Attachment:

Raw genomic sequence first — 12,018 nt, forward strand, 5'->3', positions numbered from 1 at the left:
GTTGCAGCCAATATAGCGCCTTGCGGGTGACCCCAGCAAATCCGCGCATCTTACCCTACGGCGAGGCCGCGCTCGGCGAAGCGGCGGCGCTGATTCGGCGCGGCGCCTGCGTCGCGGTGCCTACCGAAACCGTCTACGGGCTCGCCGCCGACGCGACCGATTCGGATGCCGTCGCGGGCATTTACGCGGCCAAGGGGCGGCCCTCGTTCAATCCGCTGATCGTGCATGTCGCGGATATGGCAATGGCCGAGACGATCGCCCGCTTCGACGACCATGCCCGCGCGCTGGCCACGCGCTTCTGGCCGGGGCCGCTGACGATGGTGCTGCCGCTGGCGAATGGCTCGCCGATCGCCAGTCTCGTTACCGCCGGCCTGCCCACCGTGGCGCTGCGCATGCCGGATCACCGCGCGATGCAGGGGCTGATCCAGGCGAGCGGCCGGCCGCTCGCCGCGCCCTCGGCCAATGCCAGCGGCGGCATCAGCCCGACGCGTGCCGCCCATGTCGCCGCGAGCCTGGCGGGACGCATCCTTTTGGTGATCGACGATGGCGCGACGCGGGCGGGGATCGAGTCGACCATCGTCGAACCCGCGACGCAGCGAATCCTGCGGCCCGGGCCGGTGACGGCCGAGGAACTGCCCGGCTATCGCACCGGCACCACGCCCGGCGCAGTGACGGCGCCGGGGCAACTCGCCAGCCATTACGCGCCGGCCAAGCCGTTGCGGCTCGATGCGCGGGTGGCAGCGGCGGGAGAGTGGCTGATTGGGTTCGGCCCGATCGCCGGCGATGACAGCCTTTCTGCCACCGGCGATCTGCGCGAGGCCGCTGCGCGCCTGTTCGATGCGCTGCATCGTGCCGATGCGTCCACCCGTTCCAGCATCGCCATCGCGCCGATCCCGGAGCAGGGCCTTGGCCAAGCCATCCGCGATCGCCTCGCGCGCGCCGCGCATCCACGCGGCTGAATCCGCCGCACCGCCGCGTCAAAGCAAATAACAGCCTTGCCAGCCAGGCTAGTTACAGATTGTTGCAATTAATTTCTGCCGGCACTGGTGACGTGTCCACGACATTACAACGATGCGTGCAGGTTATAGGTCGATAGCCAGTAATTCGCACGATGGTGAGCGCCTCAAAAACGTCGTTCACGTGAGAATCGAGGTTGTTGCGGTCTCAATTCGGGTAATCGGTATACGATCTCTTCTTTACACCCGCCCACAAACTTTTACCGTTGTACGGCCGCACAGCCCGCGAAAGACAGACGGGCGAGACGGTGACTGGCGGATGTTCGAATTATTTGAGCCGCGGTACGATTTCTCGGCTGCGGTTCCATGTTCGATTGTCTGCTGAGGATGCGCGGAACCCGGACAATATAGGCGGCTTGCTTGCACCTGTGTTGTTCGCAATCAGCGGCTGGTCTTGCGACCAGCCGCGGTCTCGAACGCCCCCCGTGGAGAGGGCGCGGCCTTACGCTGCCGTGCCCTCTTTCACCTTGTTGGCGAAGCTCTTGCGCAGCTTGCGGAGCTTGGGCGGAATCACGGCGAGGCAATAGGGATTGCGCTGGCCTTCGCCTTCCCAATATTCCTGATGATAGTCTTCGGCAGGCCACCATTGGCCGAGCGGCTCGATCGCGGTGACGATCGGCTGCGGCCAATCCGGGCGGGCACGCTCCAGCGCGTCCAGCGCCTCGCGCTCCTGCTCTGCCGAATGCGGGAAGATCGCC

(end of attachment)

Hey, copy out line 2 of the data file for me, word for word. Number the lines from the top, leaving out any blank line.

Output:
GTTGCAGCCAATATAGCGCCTTGCGGGTGACCCCAGCAAATCCGCGCATCTTACCCTACGGCGAGGCCGCGCTCGGCGAAGCGGCGGCGCTGATTCGGCGCGGCGCCTGCGTCGCGGTGCCTACCGAAACCGTCTACGGGCTCGCCGCCGACGCGACCGATTCGGATGCCGTCGCGGGCATTTACGCGGCCAAGGGGCGGCCCTCGTTCAATCCGCTGATCGTGCATGTCGCGGATATGGCAATGGCCGAGACGATCGCCCGCTTCGACGACCATGCCCGCGCGCTGGCCACGCGCTTCTGGCCGGGGCCGCTGACGATGGTGCTGCCGCTGGCGAATGGCTCGCCGATCGCCAGTCTCGTTACCGCCGGCCTGCCCACCGTGGCGCTGCGCATGCCGGATCACCGCGCGATGCAGGGGCTGATCCAGGCGAGCGGCCGGCCGCTCGCCGCGCCCTCGGCCAATGCCAGCGGCGGCATCAGCCCGACGCGTGCCGCCCATGTCGCCGCGAGCCTGGCGGGACGCATCCTTTTGGTGATCGACGATGGCGCGACGCGGGCGGGGATCGAGTCGACCATCGTCGAACCCGCGACGCAGCGAATCCTGCGGCCCGGGCCGGTGACGGCCGAGGAACTGCCCGGCTATCGCACCGGCACCACGCCCGGCGCAGTGACGGCGCCGGGGCAACTCGCCAGCCATTACGCGCCGGCCAAGCCGTTGCGGCTCGATGCGCGGGTGGCAGCGGCGGGAGAGTGGCTGATTGGGTTCGGCCCGATCGCCGGCGATGACAGCCTTTCTGCCACCGGCGATCTGCGCGAGGCCGCTGCGCGCCTGTTCGATGCGCTGCATCGTGCCGATGCGTCCACCCGTTCCAGCATCGCCATCGCGCCGATCCCGGAGCAGGGCCTTGGCCAAGCCATCCGCGATCGCCTCGCGCGCGCCGCGCATCCACGCGGCTGAATCCGCCGCACCGCCGCGTCAAAGCAAATAACAGCCTTGCCAGCCAGGCTAGTTACAGATTGTTGCAATTAATTTCTGCCGGCACTGGTGACGTGTCCACGACATTACAACGATGCGTGCAGGTTATAGGTCGATAGCCAGTAATTCGCACGATGGTGAGCGCCTCAAAAACGTCGTTCACGTGAGAATCGAGGTTGTTGCGGTCTCAATTCGGGTAATCGGTATACGATCTCTTCTTTACACCCGCCCACAAACTTTTACCGTTGTACGGCCGCACAGCCCGCGAAAGACAGACGGGCGAGACGGTGACTGGCGGATGTTCGAATTATTTGAGCCGCGGTACGATTTCTCGGCTGCGGTTCCATGTTCGATTGTCTGCTGAGGATGCGCGGAACCCGGACAATATAGGCGGCTTGCTTGCACCTGTGTTGTTCGCAATCAGCGGCTGGTCTTGCGACCAGCCGCGGTCTCGAACGCCCCCCGTGGAGAGGGCGCGGCCTTACGCTGCCGTGCCCTCTTTCACCTTGTTGGCGAAGCTCTTGCGCAGCTTGCGGAGCTTGGGCGGAATCACGGCGAGGCAATAGGGATTGCGCTGGCCTTCGCCTTCCCAATATTCCTGATGATAGTCTTCGGCAGGCCACCATTGGCCGAGCGGCTCGATCGCGGTGACGATCGGCTGCGGCCAATCCGGGCGGGCACGCTCCAGCGCGTCCAGCGCCTCGCGCTCCTGCTCTGCCGAATGCGGGAAGATCGCC